IRELAND'S services sector is booming. The sector which includes everything from banks and insurance to media and architects continues to expand at levels last seen five years ago as new orders flood in and backlogs build up.
The latest survey of what companies are thinking and doing "provides much to be cheerful about", said NCB economist Philip O'Sullivan.
Financial services companies are now more confident than they have been since May 2010 while business services, media, telecommunications, transport and leisure are also much more optimistic than they have been for many months.
The reasons for this surge in confidence are not difficult to understand. Companies are reporting;
• Rising new orders which have now increased in five of the past six months;
• A sharp hike in new business from abroad;
• Backlogs of work rising faster than anytime since 2007;
• Employment rising at fastest pace in 63 months thanks to higher workloads;
• A fall in input costs;
• Profitability stable or rising for most.
These factors meant that the NCB Services purchasing managers index, which gauges business activity across 600 Irish companies remained at 56.1 for a second month in November as Irish companies remained upbeat about their prospects and won new contracts from domestic and foreign companies. The survey excludes retailers.
The Irish figures contrasted with gloomier numbers elsewhere although the eurozone's economic slump was a little less pronounced than previously thought.
Britain's dominant service sector saw growth at its slowest pace in nearly two years as new orders fell, suggesting the economy could start contracting again. The index fell to 50.2 from October's 50.6, confounding expectations for a rise to 51.1. After receiving a huge boost from London's hosting of the Olympic Games and extra working days, the UK economy escaped recession last quarter. But growth in the coming year is forecast to be weak.
Euro-area services and manufacturing output shrank for a tenth month in November, suggesting the single currency's economy may struggle to pull out of a recession as governments toughen spending cuts to fight the sovereign-debt crisis.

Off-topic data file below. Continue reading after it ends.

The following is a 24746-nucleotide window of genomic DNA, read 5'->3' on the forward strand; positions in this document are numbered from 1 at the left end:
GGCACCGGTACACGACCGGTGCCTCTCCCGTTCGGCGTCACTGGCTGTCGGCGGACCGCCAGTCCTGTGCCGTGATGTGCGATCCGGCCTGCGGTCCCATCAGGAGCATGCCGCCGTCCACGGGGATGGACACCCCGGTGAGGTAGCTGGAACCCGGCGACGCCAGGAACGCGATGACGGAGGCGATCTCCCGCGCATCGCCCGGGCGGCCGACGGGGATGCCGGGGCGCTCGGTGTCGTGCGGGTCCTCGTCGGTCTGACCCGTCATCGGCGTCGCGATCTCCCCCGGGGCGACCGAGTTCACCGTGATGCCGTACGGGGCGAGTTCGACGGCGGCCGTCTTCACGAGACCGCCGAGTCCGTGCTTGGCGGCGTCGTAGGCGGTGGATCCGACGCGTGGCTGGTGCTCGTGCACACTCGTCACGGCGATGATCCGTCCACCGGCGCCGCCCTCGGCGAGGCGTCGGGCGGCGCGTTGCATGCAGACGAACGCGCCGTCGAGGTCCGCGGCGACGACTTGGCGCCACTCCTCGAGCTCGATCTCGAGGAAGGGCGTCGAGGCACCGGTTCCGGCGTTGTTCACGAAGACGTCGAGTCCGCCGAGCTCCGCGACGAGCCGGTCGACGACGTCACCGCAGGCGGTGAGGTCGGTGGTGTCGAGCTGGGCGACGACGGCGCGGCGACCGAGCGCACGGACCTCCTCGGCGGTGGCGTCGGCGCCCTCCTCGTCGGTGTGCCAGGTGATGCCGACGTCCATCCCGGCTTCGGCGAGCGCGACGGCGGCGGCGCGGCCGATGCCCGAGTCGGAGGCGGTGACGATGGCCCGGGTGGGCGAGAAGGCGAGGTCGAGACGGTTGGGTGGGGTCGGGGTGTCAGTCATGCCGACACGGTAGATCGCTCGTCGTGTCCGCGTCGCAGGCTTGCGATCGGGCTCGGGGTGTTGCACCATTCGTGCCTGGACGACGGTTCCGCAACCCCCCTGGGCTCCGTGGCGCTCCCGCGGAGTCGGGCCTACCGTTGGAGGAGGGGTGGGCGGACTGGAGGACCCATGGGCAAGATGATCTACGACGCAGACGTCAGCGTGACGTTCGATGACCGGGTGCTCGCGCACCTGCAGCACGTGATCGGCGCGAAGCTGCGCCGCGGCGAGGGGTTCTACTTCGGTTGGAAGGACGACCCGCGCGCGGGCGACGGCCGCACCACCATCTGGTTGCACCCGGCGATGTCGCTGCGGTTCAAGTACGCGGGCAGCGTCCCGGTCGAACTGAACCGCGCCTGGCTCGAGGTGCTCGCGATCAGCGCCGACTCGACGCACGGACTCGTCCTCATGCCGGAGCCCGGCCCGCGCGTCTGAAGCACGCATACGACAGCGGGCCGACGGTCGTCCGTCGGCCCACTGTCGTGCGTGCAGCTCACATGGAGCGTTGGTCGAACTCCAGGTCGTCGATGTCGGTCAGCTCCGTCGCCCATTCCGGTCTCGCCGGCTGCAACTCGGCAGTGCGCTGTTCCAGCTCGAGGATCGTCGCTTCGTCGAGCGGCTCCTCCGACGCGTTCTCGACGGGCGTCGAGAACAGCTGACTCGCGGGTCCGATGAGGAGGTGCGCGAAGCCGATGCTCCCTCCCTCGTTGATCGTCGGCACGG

A composite index based on a survey of purchasing managers in both industries rose to 46.5 from 45.7, London-based Markit Economics said. That's above an initial estimate of 45.8 published on two weeks ago but still signals contraction.
But the PMI has lingered below the 50 mark that divides growth and contraction for all but one of the last 15 months and with no economic stimulus in the pipeline, there is little reason to expect a rebound.
France, Spain and Italy were the biggest drags on the eurozone economy through last month. Germany performed better.
"The eurozone's recession looks to have deepened in the final quarter, with GDP likely to have fallen by considerably more than the modest 0.1pc decline seen in the third quarter," said Chris Williamson, chief economist at Markit which compiles the figures.
Still, Mr Williamson said he sees "signs that the recession may have reached a nadir," noting that the final euro-area composite figure was higher than an earlier estimate.
"Services in particular surprised to the upside, contracting to the least extent for three months, while manufacturing output fell at the slowest rate for seven months," he said.
In Germany, the region's largest economy, the services gauge jumped to 49.7 from 48.4, exceeding an initial estimate of 48 and close to the 50 mark that separates growth and contraction.